My aim has been to develop a fully African produced plush toy, appealing in design to a very demanding Swedish consumer and yet within a price range that would be considered affordable despite its handmade nature. My frame of reference: I wanted the yarn used in the production to be African and I wanted the product to be able to provide an added income for woman at the base of the pyramid in Zambia willing to learn to knit.
Zambia is a cotton growing country. However the spinning industry which did exist in Zambia has failed and it has taken me months of research to successfully source ecological cotton yarn. Eventually I found ecological cotton grown and spun in Tanzania, dyed in Kenya and finally imported into Zambia. I am still to understand how to benefit from COMESA regulations so as not to encounter duties on imports from Kenya to Zambia. This will have to be another future project in an attempt to reduce costs on our knitted plush toys. Other sources of dyed cotton yarn proved to have been spun and dyed in India and the original source of the cotton unknown.
I feel frustrated over Zambia primarily being a raw material producer. In my home town of Kabwe, Mulungushi textiles that once employed 2000 people now boasts overgrown gardens and dilapidated infrastructure. Rumour has it yet again that a “potential investor” is looking into starting up the facility. Swarp Spinning in Ndola that had a production capacity of 50000 spindles went into receivership in 2008 at the hight of world economic turmoil. Some of the failures in the spinning and textile industry are said to have been a result as poor management, competition from Chinese products, high production costs and the second-hand clothing industry. I believe however that there is still potential to develop this industry focusing on smaller industrial units and focusing on grass root production.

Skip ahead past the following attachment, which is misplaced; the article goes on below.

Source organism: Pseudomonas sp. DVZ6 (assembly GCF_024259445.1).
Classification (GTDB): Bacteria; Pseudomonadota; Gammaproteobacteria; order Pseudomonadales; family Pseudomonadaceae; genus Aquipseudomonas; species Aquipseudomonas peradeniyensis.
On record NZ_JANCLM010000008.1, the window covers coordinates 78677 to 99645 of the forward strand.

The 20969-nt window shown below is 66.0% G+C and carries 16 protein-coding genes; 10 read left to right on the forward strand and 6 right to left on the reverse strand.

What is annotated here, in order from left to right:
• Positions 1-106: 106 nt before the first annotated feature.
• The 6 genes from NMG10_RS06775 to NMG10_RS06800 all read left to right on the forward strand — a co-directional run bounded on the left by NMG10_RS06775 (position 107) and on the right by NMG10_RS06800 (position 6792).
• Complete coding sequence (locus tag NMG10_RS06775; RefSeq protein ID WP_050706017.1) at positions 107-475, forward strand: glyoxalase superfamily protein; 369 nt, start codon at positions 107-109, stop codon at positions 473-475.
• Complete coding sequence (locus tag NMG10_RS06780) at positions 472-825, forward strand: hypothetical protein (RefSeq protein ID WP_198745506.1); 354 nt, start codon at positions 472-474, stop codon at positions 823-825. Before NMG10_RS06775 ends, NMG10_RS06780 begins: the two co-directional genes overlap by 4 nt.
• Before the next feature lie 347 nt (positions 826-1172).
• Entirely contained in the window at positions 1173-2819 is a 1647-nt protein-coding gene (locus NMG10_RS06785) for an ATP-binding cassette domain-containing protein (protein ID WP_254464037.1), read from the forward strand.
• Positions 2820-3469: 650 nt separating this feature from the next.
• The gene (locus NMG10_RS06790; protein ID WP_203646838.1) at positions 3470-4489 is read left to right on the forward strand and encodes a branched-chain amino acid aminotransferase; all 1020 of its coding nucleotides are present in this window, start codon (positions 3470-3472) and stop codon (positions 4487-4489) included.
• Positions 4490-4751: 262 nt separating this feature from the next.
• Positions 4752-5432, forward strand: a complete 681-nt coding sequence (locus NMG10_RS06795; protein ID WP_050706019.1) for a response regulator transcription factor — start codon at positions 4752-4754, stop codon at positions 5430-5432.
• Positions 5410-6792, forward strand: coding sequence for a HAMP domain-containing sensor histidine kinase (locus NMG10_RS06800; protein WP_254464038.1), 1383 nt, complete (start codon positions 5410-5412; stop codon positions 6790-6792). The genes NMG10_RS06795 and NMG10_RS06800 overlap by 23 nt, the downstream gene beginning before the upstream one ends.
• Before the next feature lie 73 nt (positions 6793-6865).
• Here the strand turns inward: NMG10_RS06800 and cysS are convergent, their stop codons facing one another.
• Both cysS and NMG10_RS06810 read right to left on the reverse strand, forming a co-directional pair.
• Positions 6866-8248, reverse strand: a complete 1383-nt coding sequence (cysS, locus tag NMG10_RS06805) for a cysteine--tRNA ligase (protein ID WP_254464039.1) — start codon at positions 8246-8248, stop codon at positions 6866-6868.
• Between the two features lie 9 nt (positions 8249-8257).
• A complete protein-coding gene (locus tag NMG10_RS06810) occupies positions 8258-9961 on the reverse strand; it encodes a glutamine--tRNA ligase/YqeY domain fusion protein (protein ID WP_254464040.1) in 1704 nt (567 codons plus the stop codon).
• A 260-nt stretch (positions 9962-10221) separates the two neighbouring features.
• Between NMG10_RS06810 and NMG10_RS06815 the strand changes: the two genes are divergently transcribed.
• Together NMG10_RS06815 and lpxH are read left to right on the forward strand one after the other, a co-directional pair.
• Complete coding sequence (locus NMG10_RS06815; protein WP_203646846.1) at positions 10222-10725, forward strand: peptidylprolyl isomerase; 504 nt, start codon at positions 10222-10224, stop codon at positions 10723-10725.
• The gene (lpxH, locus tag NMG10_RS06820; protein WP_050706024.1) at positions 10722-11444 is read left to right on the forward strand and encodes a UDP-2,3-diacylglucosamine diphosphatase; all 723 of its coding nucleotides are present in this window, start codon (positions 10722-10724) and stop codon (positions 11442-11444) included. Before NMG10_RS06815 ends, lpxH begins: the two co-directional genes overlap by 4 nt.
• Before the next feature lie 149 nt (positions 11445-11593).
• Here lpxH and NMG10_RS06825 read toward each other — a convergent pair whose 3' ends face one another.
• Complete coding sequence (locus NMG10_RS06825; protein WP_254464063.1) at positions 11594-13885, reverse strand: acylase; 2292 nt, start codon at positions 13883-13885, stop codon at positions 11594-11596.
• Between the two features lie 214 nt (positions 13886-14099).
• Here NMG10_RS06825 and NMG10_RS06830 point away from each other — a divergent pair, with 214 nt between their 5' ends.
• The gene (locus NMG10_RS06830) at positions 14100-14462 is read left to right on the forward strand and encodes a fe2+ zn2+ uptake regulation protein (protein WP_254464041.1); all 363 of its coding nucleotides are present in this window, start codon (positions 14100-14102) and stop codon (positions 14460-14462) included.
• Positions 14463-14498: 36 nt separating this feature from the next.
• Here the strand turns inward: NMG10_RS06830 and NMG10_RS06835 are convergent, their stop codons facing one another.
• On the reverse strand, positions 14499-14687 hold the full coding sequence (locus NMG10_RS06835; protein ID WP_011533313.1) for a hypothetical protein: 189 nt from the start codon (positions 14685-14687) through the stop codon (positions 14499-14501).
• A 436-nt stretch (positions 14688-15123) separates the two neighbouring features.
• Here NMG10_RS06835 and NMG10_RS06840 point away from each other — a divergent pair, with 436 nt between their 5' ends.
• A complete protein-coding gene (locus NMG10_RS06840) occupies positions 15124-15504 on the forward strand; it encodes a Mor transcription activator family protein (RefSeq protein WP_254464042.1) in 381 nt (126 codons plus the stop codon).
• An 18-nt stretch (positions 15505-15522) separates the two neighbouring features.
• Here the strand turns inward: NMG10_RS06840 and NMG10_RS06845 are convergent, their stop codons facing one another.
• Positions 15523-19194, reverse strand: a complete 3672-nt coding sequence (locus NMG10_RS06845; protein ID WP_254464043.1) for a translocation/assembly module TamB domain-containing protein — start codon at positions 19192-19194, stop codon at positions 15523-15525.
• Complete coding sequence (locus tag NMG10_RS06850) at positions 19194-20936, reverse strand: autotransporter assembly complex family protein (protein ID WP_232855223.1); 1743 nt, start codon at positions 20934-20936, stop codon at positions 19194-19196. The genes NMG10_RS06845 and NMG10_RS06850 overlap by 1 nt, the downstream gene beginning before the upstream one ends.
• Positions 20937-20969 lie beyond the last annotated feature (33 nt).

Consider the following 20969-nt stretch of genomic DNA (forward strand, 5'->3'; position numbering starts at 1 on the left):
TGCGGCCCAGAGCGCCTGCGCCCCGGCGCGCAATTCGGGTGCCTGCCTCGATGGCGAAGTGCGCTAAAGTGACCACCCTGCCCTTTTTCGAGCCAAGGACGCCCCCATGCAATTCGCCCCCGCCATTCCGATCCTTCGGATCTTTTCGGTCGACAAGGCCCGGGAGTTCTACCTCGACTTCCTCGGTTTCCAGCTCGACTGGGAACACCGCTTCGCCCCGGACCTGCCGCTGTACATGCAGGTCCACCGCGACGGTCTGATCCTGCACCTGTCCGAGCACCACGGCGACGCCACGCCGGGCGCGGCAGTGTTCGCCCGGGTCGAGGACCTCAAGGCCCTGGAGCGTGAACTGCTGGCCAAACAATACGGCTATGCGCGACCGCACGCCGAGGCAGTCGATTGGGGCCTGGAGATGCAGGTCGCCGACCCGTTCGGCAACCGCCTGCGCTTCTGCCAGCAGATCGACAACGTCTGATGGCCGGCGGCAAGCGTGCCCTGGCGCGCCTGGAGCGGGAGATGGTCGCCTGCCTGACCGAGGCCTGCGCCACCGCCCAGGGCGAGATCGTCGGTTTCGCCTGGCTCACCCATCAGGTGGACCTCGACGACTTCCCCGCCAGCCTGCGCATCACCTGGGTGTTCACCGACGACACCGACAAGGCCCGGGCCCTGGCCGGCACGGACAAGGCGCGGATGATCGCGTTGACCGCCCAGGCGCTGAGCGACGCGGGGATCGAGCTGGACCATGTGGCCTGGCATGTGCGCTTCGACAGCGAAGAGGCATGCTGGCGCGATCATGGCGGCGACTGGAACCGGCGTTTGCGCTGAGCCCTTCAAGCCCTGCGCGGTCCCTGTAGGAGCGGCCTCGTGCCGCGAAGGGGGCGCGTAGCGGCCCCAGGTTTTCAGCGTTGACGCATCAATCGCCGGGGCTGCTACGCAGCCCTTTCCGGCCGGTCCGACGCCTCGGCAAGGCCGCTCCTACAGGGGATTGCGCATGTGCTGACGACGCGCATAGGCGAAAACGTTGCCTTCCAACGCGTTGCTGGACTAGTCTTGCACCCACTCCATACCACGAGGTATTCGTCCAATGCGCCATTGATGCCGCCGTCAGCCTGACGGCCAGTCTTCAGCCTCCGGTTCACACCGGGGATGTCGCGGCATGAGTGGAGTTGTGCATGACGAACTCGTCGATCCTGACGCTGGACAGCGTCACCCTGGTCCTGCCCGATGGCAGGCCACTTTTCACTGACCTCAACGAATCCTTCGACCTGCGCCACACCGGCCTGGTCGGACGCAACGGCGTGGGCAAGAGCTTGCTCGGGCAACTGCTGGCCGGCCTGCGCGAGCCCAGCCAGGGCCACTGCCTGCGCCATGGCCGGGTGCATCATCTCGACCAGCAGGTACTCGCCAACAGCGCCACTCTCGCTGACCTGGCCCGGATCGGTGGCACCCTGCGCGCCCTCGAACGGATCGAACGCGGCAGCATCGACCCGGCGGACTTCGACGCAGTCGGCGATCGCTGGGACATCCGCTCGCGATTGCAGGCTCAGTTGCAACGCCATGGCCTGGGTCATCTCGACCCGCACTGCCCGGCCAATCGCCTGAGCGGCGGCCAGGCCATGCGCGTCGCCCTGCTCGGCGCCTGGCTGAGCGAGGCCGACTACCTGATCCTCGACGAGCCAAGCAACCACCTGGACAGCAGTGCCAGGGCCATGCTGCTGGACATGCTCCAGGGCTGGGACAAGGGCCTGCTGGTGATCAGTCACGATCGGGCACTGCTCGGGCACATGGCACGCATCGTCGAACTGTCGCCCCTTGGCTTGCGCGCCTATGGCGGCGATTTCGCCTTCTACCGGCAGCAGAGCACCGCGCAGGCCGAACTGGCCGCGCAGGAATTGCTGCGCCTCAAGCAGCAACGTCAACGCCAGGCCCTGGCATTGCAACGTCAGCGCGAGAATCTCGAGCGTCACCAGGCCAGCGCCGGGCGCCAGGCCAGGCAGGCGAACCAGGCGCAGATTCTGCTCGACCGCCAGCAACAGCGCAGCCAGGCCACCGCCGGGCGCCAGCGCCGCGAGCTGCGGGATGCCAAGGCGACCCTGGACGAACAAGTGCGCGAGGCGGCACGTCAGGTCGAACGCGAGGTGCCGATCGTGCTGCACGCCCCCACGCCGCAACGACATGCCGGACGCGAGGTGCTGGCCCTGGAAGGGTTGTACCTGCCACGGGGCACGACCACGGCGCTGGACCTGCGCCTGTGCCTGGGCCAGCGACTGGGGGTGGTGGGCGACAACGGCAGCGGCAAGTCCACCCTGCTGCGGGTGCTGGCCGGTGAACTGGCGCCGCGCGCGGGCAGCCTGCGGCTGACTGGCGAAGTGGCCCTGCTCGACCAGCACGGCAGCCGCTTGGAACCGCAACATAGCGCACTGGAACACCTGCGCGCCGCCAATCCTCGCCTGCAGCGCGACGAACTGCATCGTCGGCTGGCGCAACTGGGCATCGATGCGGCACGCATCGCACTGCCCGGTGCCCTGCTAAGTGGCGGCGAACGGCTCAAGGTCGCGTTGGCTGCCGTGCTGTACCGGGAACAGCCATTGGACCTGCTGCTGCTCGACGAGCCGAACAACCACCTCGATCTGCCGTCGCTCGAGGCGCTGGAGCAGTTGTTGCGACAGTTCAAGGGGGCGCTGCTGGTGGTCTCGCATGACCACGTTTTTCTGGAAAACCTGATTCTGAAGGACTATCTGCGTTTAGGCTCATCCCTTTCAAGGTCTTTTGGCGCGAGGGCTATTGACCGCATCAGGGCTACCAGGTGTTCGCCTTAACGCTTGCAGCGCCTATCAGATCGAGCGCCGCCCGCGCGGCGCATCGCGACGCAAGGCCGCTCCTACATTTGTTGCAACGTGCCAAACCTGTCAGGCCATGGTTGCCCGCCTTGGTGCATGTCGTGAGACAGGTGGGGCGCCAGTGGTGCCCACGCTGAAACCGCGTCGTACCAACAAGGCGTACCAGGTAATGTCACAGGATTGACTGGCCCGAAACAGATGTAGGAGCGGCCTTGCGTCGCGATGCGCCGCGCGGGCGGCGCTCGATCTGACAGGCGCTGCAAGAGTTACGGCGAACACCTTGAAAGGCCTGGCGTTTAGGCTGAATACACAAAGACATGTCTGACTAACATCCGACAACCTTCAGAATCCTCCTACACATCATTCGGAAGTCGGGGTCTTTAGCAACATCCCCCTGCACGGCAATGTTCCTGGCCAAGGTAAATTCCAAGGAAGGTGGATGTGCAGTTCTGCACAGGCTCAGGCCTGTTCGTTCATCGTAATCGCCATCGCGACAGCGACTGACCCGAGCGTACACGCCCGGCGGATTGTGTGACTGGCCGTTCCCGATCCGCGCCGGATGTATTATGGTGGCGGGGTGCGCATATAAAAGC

Africa is known to have some of the finest cotton-producing about 8% of the world’s cotton the majority of this cotton being produced by small-scale farmers in rural areas with little mechanical assistance. According to the Cotton made in Africa initiative these simple conditions under which cotton is grown in Africa allow for a sustainable cotton production. The CMAI initiative promotes African grown cotton as a means of empowerment for rural communities in Africa.
I am so looking forward to launching our new hand knitted children’s range made from ECOLOGICAL COTTON GROWN IN AFRICA. I can hardly believe that we are soon there. Keep posted for more information on the design process and details on individual knitters.